Thanksgiving Aid There is a time in every year when we honor the men and women who came to this country over three hundred years ago; at that time we not only pay homage to their courage perseverance, but we celebarte the good cheer of the foregoing year and give up thanks in a whirl of festivities. To most of us Thanksgiving is a symbol of turkey, candied sweet-potatoes, stuffing, cranberry sauce, and a host of other delicacies. But, after all, is that Thanksgiving? We gather in small groups to enjoy the day; not like the men and women of a bygone age do we gather in one great family and together experience the happiness which should be rampant. Today, that is beyond our power; to share our happiness in a common celebration with the world. But we may give of our material wealth to those who are in need; we may cheer them up with wholesome food. We may make them learn of Thanksgiving Day, and teach them that "beyond the clouds and srtioke shines a golden sun. We may bring happiness ...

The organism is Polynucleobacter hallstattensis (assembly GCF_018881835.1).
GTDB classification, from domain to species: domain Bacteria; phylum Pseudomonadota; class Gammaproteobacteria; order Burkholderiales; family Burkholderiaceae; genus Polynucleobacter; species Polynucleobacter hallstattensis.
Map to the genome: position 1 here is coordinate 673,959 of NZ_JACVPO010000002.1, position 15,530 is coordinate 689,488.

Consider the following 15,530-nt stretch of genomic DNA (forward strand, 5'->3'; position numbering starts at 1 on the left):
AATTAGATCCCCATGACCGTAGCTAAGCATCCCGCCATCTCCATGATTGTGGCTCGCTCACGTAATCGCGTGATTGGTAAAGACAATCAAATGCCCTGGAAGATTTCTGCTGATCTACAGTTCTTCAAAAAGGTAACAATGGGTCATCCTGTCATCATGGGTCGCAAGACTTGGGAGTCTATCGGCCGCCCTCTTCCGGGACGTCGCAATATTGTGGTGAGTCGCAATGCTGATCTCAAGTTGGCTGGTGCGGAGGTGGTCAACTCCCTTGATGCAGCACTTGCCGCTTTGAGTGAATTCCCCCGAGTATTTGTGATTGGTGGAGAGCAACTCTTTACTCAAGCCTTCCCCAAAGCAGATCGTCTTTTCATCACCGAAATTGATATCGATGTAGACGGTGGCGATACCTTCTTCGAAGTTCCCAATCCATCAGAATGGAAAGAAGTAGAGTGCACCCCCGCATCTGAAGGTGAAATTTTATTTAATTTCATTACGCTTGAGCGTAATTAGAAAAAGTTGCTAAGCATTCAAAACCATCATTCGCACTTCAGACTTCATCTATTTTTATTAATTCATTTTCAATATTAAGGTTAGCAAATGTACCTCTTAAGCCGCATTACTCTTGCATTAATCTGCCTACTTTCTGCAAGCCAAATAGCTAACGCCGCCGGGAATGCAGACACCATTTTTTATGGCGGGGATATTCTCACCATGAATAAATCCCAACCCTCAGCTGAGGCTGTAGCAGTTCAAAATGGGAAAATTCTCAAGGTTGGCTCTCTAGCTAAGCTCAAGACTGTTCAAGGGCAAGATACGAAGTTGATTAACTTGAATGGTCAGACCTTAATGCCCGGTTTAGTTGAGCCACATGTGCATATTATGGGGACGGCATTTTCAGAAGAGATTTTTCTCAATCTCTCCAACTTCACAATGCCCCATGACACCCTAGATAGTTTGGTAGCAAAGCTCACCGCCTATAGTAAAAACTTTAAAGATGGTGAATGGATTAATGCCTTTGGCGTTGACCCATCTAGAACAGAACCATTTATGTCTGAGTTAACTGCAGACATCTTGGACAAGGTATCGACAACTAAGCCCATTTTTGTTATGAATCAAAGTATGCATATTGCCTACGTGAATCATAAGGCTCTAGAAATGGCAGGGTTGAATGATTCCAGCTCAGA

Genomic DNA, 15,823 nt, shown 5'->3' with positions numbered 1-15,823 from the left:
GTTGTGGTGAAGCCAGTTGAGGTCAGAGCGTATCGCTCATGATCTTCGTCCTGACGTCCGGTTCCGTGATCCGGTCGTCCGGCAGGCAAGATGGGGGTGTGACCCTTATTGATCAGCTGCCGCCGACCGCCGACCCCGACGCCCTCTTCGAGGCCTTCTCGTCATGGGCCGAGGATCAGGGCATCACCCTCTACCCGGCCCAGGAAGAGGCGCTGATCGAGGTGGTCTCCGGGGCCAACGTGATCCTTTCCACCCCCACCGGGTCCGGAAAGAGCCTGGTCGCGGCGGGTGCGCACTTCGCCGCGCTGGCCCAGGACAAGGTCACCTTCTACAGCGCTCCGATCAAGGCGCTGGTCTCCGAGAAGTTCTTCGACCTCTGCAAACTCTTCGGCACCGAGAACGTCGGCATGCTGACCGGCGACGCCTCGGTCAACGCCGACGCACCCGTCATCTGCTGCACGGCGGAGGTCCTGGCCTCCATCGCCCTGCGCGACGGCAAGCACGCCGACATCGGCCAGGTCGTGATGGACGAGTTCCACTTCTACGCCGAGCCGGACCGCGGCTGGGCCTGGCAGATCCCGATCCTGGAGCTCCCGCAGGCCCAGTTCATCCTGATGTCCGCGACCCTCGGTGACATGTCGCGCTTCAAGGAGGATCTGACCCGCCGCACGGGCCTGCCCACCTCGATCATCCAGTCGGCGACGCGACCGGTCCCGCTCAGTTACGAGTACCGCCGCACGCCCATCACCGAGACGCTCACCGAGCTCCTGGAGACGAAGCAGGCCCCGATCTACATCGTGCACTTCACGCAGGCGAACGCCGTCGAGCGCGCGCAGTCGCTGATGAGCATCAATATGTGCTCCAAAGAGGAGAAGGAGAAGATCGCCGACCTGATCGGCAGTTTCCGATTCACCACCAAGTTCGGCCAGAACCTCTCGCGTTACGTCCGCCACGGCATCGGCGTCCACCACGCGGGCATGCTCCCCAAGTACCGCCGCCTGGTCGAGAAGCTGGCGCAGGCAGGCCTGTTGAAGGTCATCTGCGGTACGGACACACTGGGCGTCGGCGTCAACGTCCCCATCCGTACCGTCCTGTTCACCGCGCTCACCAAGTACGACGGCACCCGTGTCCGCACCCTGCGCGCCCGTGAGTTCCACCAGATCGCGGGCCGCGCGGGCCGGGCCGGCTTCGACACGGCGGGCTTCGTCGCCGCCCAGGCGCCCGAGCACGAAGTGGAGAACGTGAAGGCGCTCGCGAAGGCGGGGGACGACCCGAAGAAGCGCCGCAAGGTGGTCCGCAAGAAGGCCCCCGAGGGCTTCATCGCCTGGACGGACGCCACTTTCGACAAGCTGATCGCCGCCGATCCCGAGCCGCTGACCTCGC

Thanksgiving [Newspaper Article] — Corsair — 26 November 1930
Thanksgiving A grateful heart is a joyful one, for joy and gratitude go hand in hand. Let us then, as students of the Santa Monica Junior College, enumerate the blessings that give us cause for gratitude: first, we have a very earnest and efficient faculty; second, an excellent co-operating student body; third, enthusiastic student body officers; fourth, a beatuiful campus; fifth, a useful library; sixth, a well-equipped science department; seventh, a successful college newspaper; eighth, a yearbook in the making; ninth, a promising debate team, and tenth, hard-fighting athletic teams. In addition to these we could mention numerous others of minor importance, all essential, however, for the success and progress of our college. Having thus considered our blessings, perhaps we have now come to the conclusion that Thanksgiving Day is only the climax of a naturally continuous round of thanksgiving lasting throughout the three hundred and sixty-five days of the year; or, to express it in...